“Web news wars” and CNN.com

Brian Stelter has a good story in today’s New York Times about CNN.com and “Web news wars” among top news sites.

Some snippets that caught my eye:

On media ubiquity

  • CNN now is as close as any news entity is to achieving ubiquity, with an array of television channels, Web sites, a radio network, airport TV sets and magazines. It is even signing up newspapers for a wire service — fed by CNN.com — that will compete with The Associated Press.

    The challenge, for Mr. Estenson and others, is to make CNN.com more distinctive. At the end of a long day recently, he showed a visitor screen grabs of four Web pages on his Macbook Air.

    “When you look at the top news sites, they often look almost identical,” he says, gesturing to the home pages of CNN, ABC News, The Wall Street Journal and Yahoo News. Down to photo choices and color schemes, the four sites look practically interchangeable and utilitarian, he says — hence his emphasis on the power of “unique signatures.”

On high-traffic times

  • Tracking audience sweet spots is also a juggling act. CNN’s television arm exerts much of its pull during the prime-time hours of 8 to 11 p.m., when advertising rates and audience levels are highest. But for the Web news desk in Atlanta, prime time is the lunch hour, when users log on during work breaks.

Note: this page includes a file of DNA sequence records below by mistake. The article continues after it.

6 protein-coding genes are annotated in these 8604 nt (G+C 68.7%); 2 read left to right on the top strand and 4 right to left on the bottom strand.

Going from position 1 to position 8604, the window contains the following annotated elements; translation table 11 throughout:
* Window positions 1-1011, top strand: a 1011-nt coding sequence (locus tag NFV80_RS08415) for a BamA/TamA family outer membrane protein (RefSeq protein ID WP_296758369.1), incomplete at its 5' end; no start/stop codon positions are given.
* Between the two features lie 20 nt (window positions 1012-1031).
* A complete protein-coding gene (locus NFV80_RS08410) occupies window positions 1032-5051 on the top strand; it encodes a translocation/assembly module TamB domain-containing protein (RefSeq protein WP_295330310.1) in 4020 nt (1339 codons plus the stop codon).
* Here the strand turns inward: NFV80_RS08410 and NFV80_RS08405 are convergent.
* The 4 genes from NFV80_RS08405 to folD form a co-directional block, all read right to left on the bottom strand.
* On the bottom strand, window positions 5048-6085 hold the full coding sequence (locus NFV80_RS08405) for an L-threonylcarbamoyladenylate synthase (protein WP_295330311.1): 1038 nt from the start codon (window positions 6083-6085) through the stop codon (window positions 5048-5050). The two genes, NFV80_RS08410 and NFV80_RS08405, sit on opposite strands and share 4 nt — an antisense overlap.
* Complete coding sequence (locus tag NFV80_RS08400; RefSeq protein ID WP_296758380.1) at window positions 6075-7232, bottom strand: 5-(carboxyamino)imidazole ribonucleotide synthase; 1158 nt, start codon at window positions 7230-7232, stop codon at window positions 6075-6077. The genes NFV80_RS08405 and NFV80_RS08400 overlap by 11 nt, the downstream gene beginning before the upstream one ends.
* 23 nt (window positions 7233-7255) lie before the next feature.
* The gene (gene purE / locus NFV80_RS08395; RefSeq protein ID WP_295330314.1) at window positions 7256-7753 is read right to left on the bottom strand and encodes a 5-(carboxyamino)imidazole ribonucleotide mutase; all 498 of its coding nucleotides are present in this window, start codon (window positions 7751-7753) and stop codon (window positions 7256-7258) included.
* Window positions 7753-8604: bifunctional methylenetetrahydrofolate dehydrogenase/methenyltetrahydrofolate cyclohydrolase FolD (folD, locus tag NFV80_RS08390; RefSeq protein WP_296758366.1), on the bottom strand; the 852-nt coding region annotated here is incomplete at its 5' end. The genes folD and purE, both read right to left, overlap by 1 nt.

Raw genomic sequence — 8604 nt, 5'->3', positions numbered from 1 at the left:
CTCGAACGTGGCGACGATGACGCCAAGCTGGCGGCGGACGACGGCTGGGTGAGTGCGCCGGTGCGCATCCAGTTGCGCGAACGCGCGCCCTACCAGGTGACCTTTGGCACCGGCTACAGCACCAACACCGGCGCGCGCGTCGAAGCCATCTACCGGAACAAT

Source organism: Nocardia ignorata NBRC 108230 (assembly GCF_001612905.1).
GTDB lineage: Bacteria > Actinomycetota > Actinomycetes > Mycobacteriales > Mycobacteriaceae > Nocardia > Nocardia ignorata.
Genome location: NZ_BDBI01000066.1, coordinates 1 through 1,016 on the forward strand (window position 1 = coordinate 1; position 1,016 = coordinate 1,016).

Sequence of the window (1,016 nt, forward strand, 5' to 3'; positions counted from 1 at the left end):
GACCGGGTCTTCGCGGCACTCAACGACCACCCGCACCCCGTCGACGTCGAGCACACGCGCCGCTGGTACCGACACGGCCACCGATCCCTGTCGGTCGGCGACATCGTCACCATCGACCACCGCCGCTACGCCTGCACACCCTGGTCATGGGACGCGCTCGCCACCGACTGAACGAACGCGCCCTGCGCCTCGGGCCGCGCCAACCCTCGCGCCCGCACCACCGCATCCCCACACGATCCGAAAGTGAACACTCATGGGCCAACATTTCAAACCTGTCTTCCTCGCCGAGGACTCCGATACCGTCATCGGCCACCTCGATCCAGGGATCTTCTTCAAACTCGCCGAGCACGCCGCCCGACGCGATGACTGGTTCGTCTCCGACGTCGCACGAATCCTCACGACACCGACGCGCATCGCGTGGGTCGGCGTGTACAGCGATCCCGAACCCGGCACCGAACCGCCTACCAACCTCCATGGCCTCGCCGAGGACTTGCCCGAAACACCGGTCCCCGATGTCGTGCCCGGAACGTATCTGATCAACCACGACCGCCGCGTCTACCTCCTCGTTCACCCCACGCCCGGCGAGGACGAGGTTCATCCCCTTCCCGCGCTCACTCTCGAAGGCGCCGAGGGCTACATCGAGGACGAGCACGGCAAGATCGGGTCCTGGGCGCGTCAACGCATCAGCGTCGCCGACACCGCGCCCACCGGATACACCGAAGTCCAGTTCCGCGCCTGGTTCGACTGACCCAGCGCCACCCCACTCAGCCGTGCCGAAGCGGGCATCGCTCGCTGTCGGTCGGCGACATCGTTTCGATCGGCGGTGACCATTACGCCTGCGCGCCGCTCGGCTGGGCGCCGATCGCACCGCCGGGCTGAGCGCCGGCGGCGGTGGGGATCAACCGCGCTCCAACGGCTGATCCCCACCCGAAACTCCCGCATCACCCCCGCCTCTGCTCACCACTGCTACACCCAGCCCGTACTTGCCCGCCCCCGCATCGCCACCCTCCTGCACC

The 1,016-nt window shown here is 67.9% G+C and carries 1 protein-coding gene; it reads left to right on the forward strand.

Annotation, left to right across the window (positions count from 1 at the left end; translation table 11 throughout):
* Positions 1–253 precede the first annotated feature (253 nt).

More broadly, Ms. Golden defines “Web prime” as 8 a.m. to 4 p.m. During those hours, the home page will feature six or seven lead stories, on average, so no one headline lingers too long.

On profitability

  • CNN.com formally achieved profitability eight years ago, the company said; Time Warner doesn’t break out separate revenue figures for the unit. In an era when “monetization” is a buzz word among news organizations migrating to the Web, CNN.com has been able to capitalize on its traffic surge by keeping visitors on the site longer, thus exposing them to more ads.

    It’s also trying to make money from more experimental forays. During the inauguration coverage on Tuesday, for the first time, CNN.com Live, the Web site’s video arm, will include TV-style commercial breaks. Until now the only ads on the streaming service have been snippets that play before the main clip, and small sponsorship banners.

    Amid a recession, advertising sales are sluggish on television and online, putting a damper on CNN’s growth plans. But CNN.com is expected to remain flush; while Web revenue doesn’t match TV’s, the costs aren’t nearly as high.

Published by Newley

Hi. I'm Newley Purnell, a journalist covering technology and business for The Wall Street Journal, based in New Delhi. I use this site to share my stories and often blog about the books I read, tech, sports, travel and more. Join the growing group of readers who get my email newsletter.

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